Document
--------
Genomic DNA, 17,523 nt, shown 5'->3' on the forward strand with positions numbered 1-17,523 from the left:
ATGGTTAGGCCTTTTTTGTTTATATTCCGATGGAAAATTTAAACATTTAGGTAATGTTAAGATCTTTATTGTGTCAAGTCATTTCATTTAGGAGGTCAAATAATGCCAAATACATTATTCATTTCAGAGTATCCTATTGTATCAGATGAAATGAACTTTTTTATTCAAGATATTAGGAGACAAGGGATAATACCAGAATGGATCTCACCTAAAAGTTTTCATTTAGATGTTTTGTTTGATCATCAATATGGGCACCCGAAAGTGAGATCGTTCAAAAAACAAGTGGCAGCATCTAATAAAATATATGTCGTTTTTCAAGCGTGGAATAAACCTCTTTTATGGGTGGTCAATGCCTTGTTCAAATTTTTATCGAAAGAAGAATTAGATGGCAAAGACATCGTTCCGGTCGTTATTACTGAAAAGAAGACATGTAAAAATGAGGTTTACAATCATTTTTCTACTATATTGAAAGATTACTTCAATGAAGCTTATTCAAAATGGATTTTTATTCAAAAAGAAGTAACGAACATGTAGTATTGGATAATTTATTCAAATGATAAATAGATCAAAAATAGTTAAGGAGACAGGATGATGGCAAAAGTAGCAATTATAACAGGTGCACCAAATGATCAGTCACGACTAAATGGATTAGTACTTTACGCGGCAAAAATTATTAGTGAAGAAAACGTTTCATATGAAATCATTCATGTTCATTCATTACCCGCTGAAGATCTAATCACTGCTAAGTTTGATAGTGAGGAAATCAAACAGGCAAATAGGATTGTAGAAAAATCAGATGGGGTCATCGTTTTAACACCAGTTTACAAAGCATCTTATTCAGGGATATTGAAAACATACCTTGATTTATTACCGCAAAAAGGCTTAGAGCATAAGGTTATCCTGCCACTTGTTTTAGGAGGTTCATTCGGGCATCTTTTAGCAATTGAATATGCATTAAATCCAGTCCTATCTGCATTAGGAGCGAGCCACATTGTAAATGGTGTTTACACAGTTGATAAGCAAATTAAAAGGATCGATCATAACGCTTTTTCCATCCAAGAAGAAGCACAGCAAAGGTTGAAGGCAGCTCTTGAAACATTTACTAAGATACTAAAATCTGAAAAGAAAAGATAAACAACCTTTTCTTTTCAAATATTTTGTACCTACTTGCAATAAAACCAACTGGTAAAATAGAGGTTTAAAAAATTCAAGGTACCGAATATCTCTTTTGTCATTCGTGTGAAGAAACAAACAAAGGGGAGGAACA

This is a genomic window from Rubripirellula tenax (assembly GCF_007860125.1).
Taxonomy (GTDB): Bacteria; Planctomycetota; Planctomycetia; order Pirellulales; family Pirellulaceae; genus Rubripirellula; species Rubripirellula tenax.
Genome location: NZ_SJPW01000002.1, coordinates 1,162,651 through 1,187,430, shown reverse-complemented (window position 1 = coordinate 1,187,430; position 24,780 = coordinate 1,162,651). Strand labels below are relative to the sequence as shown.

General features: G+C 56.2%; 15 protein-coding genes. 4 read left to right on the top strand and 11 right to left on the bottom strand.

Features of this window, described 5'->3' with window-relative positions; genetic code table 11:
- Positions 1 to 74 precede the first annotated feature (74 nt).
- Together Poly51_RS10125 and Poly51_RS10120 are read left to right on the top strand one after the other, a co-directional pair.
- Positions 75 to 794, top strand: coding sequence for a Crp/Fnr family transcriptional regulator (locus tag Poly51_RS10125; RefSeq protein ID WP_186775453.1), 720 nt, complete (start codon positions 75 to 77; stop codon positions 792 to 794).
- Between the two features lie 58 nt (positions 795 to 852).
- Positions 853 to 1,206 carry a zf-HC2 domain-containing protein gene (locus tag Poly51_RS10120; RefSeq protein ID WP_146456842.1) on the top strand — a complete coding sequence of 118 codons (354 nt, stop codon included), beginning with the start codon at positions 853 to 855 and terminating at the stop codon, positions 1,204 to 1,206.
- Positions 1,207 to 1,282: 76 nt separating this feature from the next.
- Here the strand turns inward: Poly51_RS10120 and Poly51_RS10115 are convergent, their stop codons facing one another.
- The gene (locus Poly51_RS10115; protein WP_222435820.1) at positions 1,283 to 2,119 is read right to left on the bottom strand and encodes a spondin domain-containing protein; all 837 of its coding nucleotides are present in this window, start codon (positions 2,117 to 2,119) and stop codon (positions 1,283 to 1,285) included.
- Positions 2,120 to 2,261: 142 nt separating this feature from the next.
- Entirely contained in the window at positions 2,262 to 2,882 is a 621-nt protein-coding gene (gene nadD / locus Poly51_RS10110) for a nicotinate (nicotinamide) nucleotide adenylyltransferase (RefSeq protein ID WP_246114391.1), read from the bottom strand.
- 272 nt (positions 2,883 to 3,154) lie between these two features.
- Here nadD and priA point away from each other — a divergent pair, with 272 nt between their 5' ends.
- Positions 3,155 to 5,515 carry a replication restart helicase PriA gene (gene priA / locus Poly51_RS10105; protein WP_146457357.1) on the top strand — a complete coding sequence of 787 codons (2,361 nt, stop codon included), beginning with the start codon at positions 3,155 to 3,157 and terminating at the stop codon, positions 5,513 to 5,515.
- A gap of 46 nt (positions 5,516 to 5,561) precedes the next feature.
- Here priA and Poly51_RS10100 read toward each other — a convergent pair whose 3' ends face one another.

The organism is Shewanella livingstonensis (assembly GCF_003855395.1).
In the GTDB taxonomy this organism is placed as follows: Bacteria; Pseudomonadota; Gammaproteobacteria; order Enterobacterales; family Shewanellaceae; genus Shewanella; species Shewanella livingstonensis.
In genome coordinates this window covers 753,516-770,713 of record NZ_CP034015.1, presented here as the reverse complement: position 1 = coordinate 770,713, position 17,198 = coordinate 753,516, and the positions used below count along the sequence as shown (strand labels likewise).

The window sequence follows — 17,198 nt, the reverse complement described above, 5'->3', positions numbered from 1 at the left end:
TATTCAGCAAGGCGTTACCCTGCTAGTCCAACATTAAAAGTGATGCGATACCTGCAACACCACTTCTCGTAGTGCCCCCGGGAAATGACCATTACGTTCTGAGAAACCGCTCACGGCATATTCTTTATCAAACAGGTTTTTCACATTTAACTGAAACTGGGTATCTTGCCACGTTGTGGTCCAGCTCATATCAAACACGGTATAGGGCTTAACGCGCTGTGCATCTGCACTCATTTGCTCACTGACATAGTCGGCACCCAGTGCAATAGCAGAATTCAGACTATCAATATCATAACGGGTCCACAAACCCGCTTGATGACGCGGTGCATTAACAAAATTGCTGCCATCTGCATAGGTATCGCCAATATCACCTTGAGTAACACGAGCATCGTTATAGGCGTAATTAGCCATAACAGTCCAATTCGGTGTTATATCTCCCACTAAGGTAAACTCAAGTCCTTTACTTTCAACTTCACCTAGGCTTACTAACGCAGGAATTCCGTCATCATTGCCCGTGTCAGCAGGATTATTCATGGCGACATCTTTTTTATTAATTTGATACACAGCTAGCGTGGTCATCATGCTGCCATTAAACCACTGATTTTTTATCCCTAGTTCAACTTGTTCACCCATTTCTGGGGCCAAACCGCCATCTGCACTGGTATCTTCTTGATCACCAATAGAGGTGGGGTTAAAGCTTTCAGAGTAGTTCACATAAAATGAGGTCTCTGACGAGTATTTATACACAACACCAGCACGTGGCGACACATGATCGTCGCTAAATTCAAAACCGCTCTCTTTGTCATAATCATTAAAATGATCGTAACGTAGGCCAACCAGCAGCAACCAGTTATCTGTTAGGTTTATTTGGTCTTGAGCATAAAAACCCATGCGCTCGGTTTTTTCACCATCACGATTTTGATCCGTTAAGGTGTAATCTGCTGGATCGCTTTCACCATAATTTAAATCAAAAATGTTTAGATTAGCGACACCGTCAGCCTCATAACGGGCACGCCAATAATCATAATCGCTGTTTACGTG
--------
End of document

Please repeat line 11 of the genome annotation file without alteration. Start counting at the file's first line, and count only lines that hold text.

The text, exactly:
- Between the two features lie 58 nt (positions 795 to 852).